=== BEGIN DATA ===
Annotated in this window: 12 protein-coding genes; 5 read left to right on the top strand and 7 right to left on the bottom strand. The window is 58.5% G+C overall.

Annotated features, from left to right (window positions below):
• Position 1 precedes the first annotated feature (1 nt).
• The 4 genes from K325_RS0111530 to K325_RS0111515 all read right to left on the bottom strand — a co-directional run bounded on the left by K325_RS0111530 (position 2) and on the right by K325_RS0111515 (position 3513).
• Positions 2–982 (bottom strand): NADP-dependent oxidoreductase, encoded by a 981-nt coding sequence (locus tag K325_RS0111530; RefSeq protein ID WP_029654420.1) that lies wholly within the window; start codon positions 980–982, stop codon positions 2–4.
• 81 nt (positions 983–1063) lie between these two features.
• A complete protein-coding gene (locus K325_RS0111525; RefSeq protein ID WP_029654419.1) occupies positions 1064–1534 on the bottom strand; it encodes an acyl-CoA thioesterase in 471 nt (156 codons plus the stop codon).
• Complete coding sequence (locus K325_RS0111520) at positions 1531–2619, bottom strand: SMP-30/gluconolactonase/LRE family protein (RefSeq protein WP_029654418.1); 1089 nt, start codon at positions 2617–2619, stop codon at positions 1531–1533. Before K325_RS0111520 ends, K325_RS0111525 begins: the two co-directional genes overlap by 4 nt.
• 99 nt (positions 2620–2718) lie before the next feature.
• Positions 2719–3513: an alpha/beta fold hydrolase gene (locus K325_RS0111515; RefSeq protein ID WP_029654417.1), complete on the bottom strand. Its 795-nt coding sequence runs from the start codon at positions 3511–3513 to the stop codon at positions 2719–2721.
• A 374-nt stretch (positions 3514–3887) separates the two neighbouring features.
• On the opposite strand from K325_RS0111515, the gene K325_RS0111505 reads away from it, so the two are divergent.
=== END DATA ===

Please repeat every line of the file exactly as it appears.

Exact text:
Annotated in this window: 12 protein-coding genes; 5 read left to right on the top strand and 7 right to left on the bottom strand. The window is 58.5% G+C overall.

Annotated features, from left to right (window positions below):
• Position 1 precedes the first annotated feature (1 nt).
• The 4 genes from K325_RS0111530 to K325_RS0111515 all read right to left on the bottom strand — a co-directional run bounded on the left by K325_RS0111530 (position 2) and on the right by K325_RS0111515 (position 3513).
• Positions 2–982 (bottom strand): NADP-dependent oxidoreductase, encoded by a 981-nt coding sequence (locus tag K325_RS0111530; RefSeq protein ID WP_029654420.1) that lies wholly within the window; start codon positions 980–982, stop codon positions 2–4.
• 81 nt (positions 983–1063) lie between these two features.
• A complete protein-coding gene (locus K325_RS0111525; RefSeq protein ID WP_029654419.1) occupies positions 1064–1534 on the bottom strand; it encodes an acyl-CoA thioesterase in 471 nt (156 codons plus the stop codon).
• Complete coding sequence (locus K325_RS0111520) at positions 1531–2619, bottom strand: SMP-30/gluconolactonase/LRE family protein (RefSeq protein WP_029654418.1); 1089 nt, start codon at positions 2617–2619, stop codon at positions 1531–1533. Before K325_RS0111520 ends, K325_RS0111525 begins: the two co-directional genes overlap by 4 nt.
• 99 nt (positions 2620–2718) lie before the next feature.
• Positions 2719–3513: an alpha/beta fold hydrolase gene (locus K325_RS0111515; RefSeq protein ID WP_029654417.1), complete on the bottom strand. Its 795-nt coding sequence runs from the start codon at positions 3511–3513 to the stop codon at positions 2719–2721.
• A 374-nt stretch (positions 3514–3887) separates the two neighbouring features.
• On the opposite strand from K325_RS0111515, the gene K325_RS0111505 reads away from it, so the two are divergent.